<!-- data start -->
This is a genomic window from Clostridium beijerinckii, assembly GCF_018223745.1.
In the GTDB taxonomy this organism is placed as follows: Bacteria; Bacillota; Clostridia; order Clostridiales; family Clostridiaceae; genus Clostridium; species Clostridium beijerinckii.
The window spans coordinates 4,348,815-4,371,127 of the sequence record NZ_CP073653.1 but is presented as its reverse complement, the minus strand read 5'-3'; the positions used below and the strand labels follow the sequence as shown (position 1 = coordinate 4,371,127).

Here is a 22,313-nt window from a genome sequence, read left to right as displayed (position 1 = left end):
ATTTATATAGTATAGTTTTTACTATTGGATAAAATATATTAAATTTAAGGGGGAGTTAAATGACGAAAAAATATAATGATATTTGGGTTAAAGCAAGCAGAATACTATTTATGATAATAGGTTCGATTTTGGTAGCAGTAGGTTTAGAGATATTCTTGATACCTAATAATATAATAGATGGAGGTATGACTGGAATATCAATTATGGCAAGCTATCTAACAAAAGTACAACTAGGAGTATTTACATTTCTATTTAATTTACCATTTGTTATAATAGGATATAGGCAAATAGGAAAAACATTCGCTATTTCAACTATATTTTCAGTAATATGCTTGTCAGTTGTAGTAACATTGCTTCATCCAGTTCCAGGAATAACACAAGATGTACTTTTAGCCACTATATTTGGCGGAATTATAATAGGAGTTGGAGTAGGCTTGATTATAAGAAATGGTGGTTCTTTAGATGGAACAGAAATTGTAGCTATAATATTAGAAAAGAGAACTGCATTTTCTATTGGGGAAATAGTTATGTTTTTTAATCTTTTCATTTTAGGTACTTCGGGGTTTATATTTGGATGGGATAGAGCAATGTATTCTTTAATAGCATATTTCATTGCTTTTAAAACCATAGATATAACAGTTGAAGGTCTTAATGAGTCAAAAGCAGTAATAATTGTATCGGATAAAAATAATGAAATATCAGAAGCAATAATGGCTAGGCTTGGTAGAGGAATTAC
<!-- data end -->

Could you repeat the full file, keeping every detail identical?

This is a genomic window from Clostridium beijerinckii, assembly GCF_018223745.1.
In the GTDB taxonomy this organism is placed as follows: Bacteria; Bacillota; Clostridia; order Clostridiales; family Clostridiaceae; genus Clostridium; species Clostridium beijerinckii.
The window spans coordinates 4,348,815-4,371,127 of the sequence record NZ_CP073653.1 but is presented as its reverse complement, the minus strand read 5'-3'; the positions used below and the strand labels follow the sequence as shown (position 1 = coordinate 4,371,127).

Here is a 22,313-nt window from a genome sequence, read left to right as displayed (position 1 = left end):
ATTTATATAGTATAGTTTTTACTATTGGATAAAATATATTAAATTTAAGGGGGAGTTAAATGACGAAAAAATATAATGATATTTGGGTTAAAGCAAGCAGAATACTATTTATGATAATAGGTTCGATTTTGGTAGCAGTAGGTTTAGAGATATTCTTGATACCTAATAATATAATAGATGGAGGTATGACTGGAATATCAATTATGGCAAGCTATCTAACAAAAGTACAACTAGGAGTATTTACATTTCTATTTAATTTACCATTTGTTATAATAGGATATAGGCAAATAGGAAAAACATTCGCTATTTCAACTATATTTTCAGTAATATGCTTGTCAGTTGTAGTAACATTGCTTCATCCAGTTCCAGGAATAACACAAGATGTACTTTTAGCCACTATATTTGGCGGAATTATAATAGGAGTTGGAGTAGGCTTGATTATAAGAAATGGTGGTTCTTTAGATGGAACAGAAATTGTAGCTATAATATTAGAAAAGAGAACTGCATTTTCTATTGGGGAAATAGTTATGTTTTTTAATCTTTTCATTTTAGGTACTTCGGGGTTTATATTTGGATGGGATAGAGCAATGTATTCTTTAATAGCATATTTCATTGCTTTTAAAACCATAGATATAACAGTTGAAGGTCTTAATGAGTCAAAAGCAGTAATAATTGTATCGGATAAAAATAATGAAATATCAGAAGCAATAATGGCTAGGCTTGGTAGAGGAATTAC